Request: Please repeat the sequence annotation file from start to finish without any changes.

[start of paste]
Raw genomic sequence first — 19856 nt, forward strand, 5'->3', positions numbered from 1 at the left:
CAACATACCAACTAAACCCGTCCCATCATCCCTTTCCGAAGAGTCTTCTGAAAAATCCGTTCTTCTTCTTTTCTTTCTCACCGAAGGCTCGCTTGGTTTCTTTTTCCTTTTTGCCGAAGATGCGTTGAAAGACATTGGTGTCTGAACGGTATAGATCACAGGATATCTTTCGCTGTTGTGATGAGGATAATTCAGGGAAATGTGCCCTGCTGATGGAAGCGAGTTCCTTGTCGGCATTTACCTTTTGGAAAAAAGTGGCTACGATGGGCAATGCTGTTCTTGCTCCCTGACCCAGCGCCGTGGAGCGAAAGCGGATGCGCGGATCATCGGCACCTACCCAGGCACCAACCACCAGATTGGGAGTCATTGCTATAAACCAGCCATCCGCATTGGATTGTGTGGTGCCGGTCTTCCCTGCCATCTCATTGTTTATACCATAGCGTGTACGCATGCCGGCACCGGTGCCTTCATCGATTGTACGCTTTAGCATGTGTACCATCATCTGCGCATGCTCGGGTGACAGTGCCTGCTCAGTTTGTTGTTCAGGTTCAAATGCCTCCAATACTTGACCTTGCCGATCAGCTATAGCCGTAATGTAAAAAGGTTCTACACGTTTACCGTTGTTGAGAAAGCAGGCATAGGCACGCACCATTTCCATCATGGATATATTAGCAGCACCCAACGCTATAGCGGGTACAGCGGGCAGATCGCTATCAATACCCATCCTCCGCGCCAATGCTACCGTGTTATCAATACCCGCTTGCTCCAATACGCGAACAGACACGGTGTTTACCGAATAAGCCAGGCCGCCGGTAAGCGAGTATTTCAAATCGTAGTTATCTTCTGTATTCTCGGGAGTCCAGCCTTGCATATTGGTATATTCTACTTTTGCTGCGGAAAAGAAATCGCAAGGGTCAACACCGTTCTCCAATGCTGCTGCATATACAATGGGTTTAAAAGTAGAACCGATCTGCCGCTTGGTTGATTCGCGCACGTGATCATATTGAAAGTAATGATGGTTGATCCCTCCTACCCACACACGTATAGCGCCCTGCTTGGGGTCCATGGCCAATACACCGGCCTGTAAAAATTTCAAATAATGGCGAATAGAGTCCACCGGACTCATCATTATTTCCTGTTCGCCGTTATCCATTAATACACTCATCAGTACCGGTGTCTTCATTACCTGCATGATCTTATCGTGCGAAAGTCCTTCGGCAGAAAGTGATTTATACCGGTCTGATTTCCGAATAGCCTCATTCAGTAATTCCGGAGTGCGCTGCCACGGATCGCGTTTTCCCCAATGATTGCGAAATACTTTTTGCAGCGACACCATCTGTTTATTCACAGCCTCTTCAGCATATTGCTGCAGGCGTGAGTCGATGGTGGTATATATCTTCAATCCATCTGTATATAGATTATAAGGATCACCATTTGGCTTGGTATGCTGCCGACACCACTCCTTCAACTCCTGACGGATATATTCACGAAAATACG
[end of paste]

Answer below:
Raw genomic sequence first — 19856 nt, forward strand, 5'->3', positions numbered from 1 at the left:
CAACATACCAACTAAACCCGTCCCATCATCCCTTTCCGAAGAGTCTTCTGAAAAATCCGTTCTTCTTCTTTTCTTTCTCACCGAAGGCTCGCTTGGTTTCTTTTTCCTTTTTGCCGAAGATGCGTTGAAAGACATTGGTGTCTGAACGGTATAGATCACAGGATATCTTTCGCTGTTGTGATGAGGATAATTCAGGGAAATGTGCCCTGCTGATGGAAGCGAGTTCCTTGTCGGCATTTACCTTTTGGAAAAAAGTGGCTACGATGGGCAATGCTGTTCTTGCTCCCTGACCCAGCGCCGTGGAGCGAAAGCGGATGCGCGGATCATCGGCACCTACCCAGGCACCAACCACCAGATTGGGAGTCATTGCTATAAACCAGCCATCCGCATTGGATTGTGTGGTGCCGGTCTTCCCTGCCATCTCATTGTTTATACCATAGCGTGTACGCATGCCGGCACCGGTGCCTTCATCGATTGTACGCTTTAGCATGTGTACCATCATCTGCGCATGCTCGGGTGACAGTGCCTGCTCAGTTTGTTGTTCAGGTTCAAATGCCTCCAATACTTGACCTTGCCGATCAGCTATAGCCGTAATGTAAAAAGGTTCTACACGTTTACCGTTGTTGAGAAAGCAGGCATAGGCACGCACCATTTCCATCATGGATATATTAGCAGCACCCAACGCTATAGCGGGTACAGCGGGCAGATCGCTATCAATACCCATCCTCCGCGCCAATGCTACCGTGTTATCAATACCCGCTTGCTCCAATACGCGAACAGACACGGTGTTTACCGAATAAGCCAGGCCGCCGGTAAGCGAGTATTTCAAATCGTAGTTATCTTCTGTATTCTCGGGAGTCCAGCCTTGCATATTGGTATATTCTACTTTTGCTGCGGAAAAGAAATCGCAAGGGTCAACACCGTTCTCCAATGCTGCTGCATATACAATGGGTTTAAAAGTAGAACCGATCTGCCGCTTGGTTGATTCGCGCACGTGATCATATTGAAAGTAATGATGGTTGATCCCTCCTACCCACACACGTATAGCGCCCTGCTTGGGGTCCATGGCCAATACACCGGCCTGTAAAAATTTCAAATAATGGCGAATAGAGTCCACCGGACTCATCATTATTTCCTGTTCGCCGTTATCCATTAATACACTCATCAGTACCGGTGTCTTCATTACCTGCATGATCTTATCGTGCGAAAGTCCTTCGGCAGAAAGTGATTTATACCGGTCTGATTTCCGAATAGCCTCATTCAGTAATTCCGGAGTGCGCTGCCACGGATCGCGTTTTCCCCAATGATTGCGAAATACTTTTTGCAGCGACACCATCTGTTTATTCACAGCCTCTTCAGCATATTGCTGCAGGCGTGAGTCGATGGTGGTATATATCTTCAATCCATCTGTATATAGATTATAAGGATCACCATTTGGCTTGGTATGCTGCCGACACCACTCCTTCAACTCCTGACGGATATATTCACGAAAATACG